Is there a conflict of interest between Infrastructure Bank chair and 526?

Standing on the side of a busy road is probably not Vince Graham's favorite place to be. Wade Spees/staff

When local developer Vince Graham was appointed chairman of the State Infrastructure Bank last year, local politicians cheered.

The county had been bickering with the Bank over Interstate 526 for years, trying to finalize an agreement to get $420 million promised from the SIB flowing to finish the extension. A local in charge, they hoped, would help break the impasse.

Not so much.

These days, even Graham acknowledges that around here his name is usually preceded by profanity. Why?

Well, Graham — the developer of I’On in Mount Pleasant — doesn’t exactly have a pavement fetish. In a Post and Courier op-ed last week, Graham wrote that decades of over-building highways has “maximized congestion.”

Not exactly the position some want from a guy with control of the state’s major road projects fund.

But most city and county officials believe the bigger problem is Graham’s ties to the Coastal Conservation League.

He’s a member, and used to sit on the board, of the group that is largely responsible for putting 526 on life support.

Locals are now whispering its a conflict of interest. You will likely hear more of this in the coming weeks.

They say it’s no coincidence that shortly after Graham joined the SIB it canceled the 526 project.

Graham disagrees.

“I don’t think I immediately shut down the project,” Graham said, “but I can understand why people think that.”

A few months after Graham took over the SIB, the county got an ultimatum: 100 days to come up with a way to fund 526’s alleged $300 million shortfall.

County officials dispute that estimate, but there’s no denying they have dallied, too — in part because there’s no consensus among them and partly because they disagree with the SIB’s insistence that the county pay for 526 legal bills and cost overruns.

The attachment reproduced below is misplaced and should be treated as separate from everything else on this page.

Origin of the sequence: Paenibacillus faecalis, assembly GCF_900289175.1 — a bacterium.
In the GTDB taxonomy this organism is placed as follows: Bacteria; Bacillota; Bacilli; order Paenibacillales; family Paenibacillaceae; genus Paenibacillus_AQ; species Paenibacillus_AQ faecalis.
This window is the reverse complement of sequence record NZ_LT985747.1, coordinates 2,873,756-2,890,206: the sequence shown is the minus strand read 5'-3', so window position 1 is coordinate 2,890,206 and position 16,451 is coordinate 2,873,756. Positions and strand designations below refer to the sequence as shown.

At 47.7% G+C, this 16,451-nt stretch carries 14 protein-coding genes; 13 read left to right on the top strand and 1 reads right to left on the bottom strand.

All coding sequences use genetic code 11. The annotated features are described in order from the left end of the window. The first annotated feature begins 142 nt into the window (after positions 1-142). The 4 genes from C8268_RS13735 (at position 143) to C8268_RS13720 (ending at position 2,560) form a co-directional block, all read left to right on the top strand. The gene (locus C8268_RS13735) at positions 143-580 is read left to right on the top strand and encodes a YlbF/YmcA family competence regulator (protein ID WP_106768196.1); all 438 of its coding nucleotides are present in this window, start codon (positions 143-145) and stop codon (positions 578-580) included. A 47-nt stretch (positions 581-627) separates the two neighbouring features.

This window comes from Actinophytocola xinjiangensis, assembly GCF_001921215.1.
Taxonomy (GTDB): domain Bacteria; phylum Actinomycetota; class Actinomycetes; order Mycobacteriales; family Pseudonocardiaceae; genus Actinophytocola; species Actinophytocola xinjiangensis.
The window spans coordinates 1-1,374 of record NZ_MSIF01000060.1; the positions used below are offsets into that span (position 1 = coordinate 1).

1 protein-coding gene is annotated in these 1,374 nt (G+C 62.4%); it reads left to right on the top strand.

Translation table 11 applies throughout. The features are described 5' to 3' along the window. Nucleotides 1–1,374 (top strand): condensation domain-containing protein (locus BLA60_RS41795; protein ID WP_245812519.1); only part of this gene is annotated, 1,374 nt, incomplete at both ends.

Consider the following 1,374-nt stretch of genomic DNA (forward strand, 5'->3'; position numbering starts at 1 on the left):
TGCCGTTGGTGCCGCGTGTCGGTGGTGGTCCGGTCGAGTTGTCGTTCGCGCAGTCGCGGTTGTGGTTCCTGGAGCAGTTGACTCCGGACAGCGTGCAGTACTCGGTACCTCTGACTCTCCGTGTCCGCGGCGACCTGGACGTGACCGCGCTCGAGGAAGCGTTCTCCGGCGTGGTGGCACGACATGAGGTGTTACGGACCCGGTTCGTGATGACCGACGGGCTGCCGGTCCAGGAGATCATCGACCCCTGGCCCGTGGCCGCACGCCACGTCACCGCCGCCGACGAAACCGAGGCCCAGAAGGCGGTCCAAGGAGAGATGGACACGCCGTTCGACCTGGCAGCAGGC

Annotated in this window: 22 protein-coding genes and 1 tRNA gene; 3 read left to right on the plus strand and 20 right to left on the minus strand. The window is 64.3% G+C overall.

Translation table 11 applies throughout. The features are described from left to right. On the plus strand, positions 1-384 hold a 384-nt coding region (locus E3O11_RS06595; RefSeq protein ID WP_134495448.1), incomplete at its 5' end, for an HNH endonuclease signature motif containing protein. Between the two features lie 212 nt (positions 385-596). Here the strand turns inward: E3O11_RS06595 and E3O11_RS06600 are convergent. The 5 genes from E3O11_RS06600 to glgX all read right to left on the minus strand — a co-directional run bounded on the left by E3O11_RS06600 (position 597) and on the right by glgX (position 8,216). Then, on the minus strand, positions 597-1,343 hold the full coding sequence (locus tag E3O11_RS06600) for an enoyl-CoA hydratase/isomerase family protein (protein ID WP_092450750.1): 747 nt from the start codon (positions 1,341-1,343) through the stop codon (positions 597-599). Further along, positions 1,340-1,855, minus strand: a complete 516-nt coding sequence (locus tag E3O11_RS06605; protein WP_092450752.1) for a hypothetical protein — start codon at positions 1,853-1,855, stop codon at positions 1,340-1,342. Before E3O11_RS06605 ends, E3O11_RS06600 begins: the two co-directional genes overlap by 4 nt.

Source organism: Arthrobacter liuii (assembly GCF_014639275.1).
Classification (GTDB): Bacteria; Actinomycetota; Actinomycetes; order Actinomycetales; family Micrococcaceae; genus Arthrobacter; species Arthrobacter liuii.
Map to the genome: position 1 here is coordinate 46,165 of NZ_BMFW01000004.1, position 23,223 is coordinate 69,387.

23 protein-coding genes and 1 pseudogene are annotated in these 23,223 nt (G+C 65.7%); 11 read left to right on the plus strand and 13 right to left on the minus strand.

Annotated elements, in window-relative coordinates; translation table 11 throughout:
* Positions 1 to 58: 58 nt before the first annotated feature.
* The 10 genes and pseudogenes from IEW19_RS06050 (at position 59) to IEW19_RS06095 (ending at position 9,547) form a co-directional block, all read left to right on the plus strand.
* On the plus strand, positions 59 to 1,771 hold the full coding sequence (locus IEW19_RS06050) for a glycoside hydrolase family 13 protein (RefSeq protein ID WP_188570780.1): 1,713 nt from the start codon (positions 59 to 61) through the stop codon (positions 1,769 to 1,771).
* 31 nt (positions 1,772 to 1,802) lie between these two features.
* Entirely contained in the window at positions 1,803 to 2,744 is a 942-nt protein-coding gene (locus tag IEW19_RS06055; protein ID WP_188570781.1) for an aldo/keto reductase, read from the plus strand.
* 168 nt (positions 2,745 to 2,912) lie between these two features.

Graham says the Bank merely grants money, it doesn’t run projects, so it shouldn’t be on the hook for other costs. That’s true — it should be the DOT’s responsibility, since it’s a state road. But the DOT won’t agree, probably because the state under funds them.

County officials argue there wouldn’t be legal bills if not for Graham’s buddies at the Conservation League.

Of course, Graham is correct that we can’t pave our way out of congestion. But many smart folks say 526 would help Savannah Highway and Folly Road quite a bit, and give Johns Island a much needed extra way off the island.

But the prospects of that are not looking good.

And more and more, people blame Graham.

Graham predicts the SIB won’t go along with plans to revive 526, or allocate the promised money — no matter what presentation (or threats) the county makes this fall.

“They’re rattling their legal sabers,” he says, “but the time has passed.”

The county says the deck is stacked against them, and Graham stacked it.

But there is a small glimmer of hope. Graham says he’s not opposed to other ideas for West Ashley, such as a Johns Island connector, but the county would have to reapply for the money if the focus of the project changes.

Translation: we’re probably not getting that $420 million unless we win it in court.

The county will likely balk restarting the SIB process because officials know their prospects are slim.

Right now, every state lawmaker in Columbia is drooling over the $420 million set aside for 526. Even Graham concedes there’s some anti-Charleston bias on the SIB, seeing as how the Bank has doled out $5 billion in the past 20 years — and 60 percent of it has gone to Charleston and Horry counties.

Charleston County Council Chairman Elliott Summey says that’s tough. Most of the state’s growth is on the coast, and our road projects are more expensive because of all that water. Bridges aren’t cheap.

Very true.

Graham says the county should lobby for the power to levy a local gas tax for roads, as other states allow (some local officials are already considering the idea). The state is so far behind on road work, Graham notes, in part because the DOT is responsible for 54 percent of the roads in this state — 2-and-a-half times more than the average state maintains.

It’s clear 526 will only be built by cobbling together various funding — tolls, federal highway dollars, gas taxes. Maybe even a sales tax.

But it’s growing clear the SIB isn’t going to fund the whole thing, and maybe not even part of it.

Whether Graham is chairman or not.

Reach Brian Hicks at